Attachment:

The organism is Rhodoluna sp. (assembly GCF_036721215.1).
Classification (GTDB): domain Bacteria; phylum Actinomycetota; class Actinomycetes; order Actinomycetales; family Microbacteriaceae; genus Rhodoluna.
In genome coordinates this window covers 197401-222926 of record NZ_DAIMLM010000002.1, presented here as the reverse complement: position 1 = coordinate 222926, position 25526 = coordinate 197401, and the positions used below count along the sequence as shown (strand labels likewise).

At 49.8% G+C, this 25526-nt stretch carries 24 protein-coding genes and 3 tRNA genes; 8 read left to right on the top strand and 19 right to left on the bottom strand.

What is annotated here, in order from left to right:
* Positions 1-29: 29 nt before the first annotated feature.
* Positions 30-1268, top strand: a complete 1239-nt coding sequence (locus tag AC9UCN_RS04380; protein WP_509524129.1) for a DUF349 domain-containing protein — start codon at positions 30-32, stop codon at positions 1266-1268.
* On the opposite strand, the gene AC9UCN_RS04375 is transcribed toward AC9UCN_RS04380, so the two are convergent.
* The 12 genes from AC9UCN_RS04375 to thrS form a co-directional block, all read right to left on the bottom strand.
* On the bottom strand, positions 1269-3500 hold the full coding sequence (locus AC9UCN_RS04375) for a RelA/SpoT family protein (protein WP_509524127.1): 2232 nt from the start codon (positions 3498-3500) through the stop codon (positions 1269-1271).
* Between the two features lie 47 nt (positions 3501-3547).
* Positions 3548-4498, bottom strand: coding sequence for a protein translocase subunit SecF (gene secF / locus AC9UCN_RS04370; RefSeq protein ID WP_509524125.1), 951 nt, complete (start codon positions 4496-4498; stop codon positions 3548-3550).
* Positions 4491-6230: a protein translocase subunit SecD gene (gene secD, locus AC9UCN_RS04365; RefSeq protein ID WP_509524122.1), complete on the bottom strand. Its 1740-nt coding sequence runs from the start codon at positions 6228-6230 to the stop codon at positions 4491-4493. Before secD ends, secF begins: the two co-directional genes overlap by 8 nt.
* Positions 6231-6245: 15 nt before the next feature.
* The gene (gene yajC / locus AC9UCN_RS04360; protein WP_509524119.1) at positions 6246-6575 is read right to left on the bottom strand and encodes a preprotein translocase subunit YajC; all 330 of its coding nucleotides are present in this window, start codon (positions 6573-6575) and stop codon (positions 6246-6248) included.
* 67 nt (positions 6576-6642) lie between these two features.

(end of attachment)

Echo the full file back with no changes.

The organism is Rhodoluna sp. (assembly GCF_036721215.1).
Classification (GTDB): domain Bacteria; phylum Actinomycetota; class Actinomycetes; order Actinomycetales; family Microbacteriaceae; genus Rhodoluna.
In genome coordinates this window covers 197401-222926 of record NZ_DAIMLM010000002.1, presented here as the reverse complement: position 1 = coordinate 222926, position 25526 = coordinate 197401, and the positions used below count along the sequence as shown (strand labels likewise).

At 49.8% G+C, this 25526-nt stretch carries 24 protein-coding genes and 3 tRNA genes; 8 read left to right on the top strand and 19 right to left on the bottom strand.

What is annotated here, in order from left to right:
* Positions 1-29: 29 nt before the first annotated feature.
* Positions 30-1268, top strand: a complete 1239-nt coding sequence (locus tag AC9UCN_RS04380; protein WP_509524129.1) for a DUF349 domain-containing protein — start codon at positions 30-32, stop codon at positions 1266-1268.
* On the opposite strand, the gene AC9UCN_RS04375 is transcribed toward AC9UCN_RS04380, so the two are convergent.
* The 12 genes from AC9UCN_RS04375 to thrS form a co-directional block, all read right to left on the bottom strand.
* On the bottom strand, positions 1269-3500 hold the full coding sequence (locus AC9UCN_RS04375) for a RelA/SpoT family protein (protein WP_509524127.1): 2232 nt from the start codon (positions 3498-3500) through the stop codon (positions 1269-1271).
* Between the two features lie 47 nt (positions 3501-3547).
* Positions 3548-4498, bottom strand: coding sequence for a protein translocase subunit SecF (gene secF / locus AC9UCN_RS04370; RefSeq protein ID WP_509524125.1), 951 nt, complete (start codon positions 4496-4498; stop codon positions 3548-3550).
* Positions 4491-6230: a protein translocase subunit SecD gene (gene secD, locus AC9UCN_RS04365; RefSeq protein ID WP_509524122.1), complete on the bottom strand. Its 1740-nt coding sequence runs from the start codon at positions 6228-6230 to the stop codon at positions 4491-4493. Before secD ends, secF begins: the two co-directional genes overlap by 8 nt.
* Positions 6231-6245: 15 nt before the next feature.
* The gene (gene yajC / locus AC9UCN_RS04360; protein WP_509524119.1) at positions 6246-6575 is read right to left on the bottom strand and encodes a preprotein translocase subunit YajC; all 330 of its coding nucleotides are present in this window, start codon (positions 6573-6575) and stop codon (positions 6246-6248) included.
* 67 nt (positions 6576-6642) lie between these two features.